How can we grow the church? In what ways are we tempted? In what ways do those temptations lead us away from growth, personal and corporate? This sermon was inspired by a day conference led by Bob Jackson, on growing our churches.
Can you imagine? 40 days of scorching heat, even in the shade. 40 nights of numbing cold. And that wasn’t even the hard part. No, the hard part was the inner wrestling, the mental struggle, getting over the desire to do things the easy way and instead do things the right way.
In the 6 weeks up to Easter as a church we have a season of preparation, a chance to look again at ourselves and come once more to God. And as part of showing that we make some changes to our worship. We don’t have flowers in church, we have purple coloured hangings, we don’t sing the gloria in communion services. Little reminders of the call to spend more time with God, more time seeking his will. Which of course is what fasting is about. And during these 6 weeks we focus on Jesus’ journey to the cross, we remember again why he died for us, to show us God’s love. And we celebrate God’s gift of new life at Easter when we remember once again that God brought Jesus back from the dead.
So at the beginning of Lent we think about the temptations of Jesus in the wilderness. Jesus was tempted to misuse his power. He was tempted to misuse his power to help himself, to get more power, to reveal his power to others. Instead, he chose the path of loyalty, service, and humility.
But one of the questions that Jesus raises for me is: what temptations do I struggle with? And, what temptations do we as a church struggle with? I want to suggest some of those temptations that we might be struggling with.
Complacency. The temptation to think or act like things are basically going OK. Alright, there might be things that we can do a bit better, but essentially we’re on the right track. If we keep on with things as they are then they’ll turn out OK in the end. Which might lead us to the temptation of Resistance to change. We don’t like change. It makes us uncomfortable. We don’t like things that are different.
Another temptation is Apathy. A lack of interest, enthusiasm or concern. As a church we can be tempted to be apathetic about all sorts of things. About our community and the problems that people in it face, about our church, and, most importantly of all, about God. God and church can become just another thing that we do, just another club we belong to.
We can also be tempted to Despair. Even if we are not complacent, we can fall into the trap of despairing, of feeling that there is no hope, that things won’t get better, that all change is bad.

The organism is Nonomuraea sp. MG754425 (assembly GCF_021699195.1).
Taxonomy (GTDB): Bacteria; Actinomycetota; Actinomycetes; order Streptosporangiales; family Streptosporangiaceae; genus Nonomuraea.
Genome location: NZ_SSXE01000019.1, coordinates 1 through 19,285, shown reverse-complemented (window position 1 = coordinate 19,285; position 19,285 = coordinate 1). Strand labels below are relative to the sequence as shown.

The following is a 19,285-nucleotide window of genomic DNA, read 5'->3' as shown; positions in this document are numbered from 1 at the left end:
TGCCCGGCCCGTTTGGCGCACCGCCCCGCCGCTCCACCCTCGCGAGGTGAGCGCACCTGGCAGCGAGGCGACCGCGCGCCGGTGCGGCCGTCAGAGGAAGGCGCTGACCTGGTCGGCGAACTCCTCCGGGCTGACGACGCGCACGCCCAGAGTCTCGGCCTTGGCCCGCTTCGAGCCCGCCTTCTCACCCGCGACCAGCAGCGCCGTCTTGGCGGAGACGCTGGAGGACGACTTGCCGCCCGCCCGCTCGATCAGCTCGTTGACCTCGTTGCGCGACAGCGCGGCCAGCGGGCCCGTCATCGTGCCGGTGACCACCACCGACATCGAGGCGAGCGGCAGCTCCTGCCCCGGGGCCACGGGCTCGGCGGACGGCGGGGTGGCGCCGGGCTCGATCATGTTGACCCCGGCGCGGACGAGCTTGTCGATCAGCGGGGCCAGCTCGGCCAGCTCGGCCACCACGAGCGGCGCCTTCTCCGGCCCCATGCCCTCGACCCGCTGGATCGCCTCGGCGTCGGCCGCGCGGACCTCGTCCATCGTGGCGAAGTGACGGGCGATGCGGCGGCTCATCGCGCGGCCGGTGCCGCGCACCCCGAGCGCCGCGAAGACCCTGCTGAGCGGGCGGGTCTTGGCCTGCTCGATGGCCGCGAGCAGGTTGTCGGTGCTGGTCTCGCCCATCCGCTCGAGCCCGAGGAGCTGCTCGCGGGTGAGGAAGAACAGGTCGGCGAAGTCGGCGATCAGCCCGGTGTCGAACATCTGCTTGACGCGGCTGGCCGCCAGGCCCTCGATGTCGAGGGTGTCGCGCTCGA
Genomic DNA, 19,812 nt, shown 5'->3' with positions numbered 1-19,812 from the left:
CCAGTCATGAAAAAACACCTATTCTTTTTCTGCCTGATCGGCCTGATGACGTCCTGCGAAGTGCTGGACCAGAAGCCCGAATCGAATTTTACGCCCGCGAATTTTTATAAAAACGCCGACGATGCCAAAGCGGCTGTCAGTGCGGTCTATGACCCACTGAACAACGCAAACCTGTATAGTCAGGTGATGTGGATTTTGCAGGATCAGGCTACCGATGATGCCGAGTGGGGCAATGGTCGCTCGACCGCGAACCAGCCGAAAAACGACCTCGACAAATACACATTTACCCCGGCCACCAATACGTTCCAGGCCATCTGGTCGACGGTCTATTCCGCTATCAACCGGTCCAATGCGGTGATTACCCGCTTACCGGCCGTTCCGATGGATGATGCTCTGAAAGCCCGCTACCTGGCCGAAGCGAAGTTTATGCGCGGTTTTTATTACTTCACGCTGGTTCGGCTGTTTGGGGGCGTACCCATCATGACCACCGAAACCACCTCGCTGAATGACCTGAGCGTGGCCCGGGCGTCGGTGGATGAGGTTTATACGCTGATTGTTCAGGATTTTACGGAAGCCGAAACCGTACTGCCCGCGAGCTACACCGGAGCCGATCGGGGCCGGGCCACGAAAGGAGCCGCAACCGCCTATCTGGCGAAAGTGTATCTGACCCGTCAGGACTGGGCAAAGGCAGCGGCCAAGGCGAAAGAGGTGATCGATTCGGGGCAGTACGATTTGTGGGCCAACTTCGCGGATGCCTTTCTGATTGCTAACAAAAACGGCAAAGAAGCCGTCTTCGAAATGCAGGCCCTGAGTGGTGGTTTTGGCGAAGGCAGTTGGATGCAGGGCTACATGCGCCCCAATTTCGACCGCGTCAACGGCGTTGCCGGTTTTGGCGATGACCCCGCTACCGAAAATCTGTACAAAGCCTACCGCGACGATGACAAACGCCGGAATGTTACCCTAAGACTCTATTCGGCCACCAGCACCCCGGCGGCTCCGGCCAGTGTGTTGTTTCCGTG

A few of us went to the Deanery Conference yesterday. It was very good and was led by Bob Jackson, a former Archdeacon and Growth Officer. Bob helpfully reminded us of what growth is about. Growth is about growth in our depth of faith, our relationship with God. Growth is about growth in our ability to serve, about our ability to practically show God’s love. And, yes, growth is also about growth in the number of people growing in their faith and ability to serve. So, growth in depth, growth in service and growth in numbers.
Bob also talked about 3 things that can help us overcome those temptations, 3 pieces of wisdom about church growth. These are being intentional, being prayerful, and being focused.
As a church we need to be intentional. We need to have a God-given vision of what we as a church are being called to be. We need to have a strategy for how we are going to reach that vision. We need to be intentional about working for growth, not simply doing the same things in the same way because that’s how we like it, or because that what used to work, or because that’s what we think other people will want. So, as a church, and as individuals we need to be intentional. We need to intend to grow, we need to seek God’s helping Holy Spirit so that we, as individuals and as a church grow, in our depth of faith and our ability to serve. And, as a church, grow numerically as well.
As a church we need to be prayerful. These changes, these intentions need to be from God and focused on God. How do we resist temptation? By changing the subject! By focusing on God instead. Notice how Jesus resisted temptation. He quoted Scripture. He changed the subject to God. And, all three of his quotes come from Deuteronomy chapters 6 and 8. Jesus was reading the Bible and applying it to his life. With God’s help, with the help of the Holy Spirit guiding us, that’s what we can do as well, as individuals and as a church. We need to focus on God through prayer so that we are guided by him. So, we are having a service of Prayer and Compline on 13th March at 7:30pm and we’ll be having services on Wednesday at 11:30am throughout Lent, to give us extra chances to prayer, to lift things to God and to seek his guidance.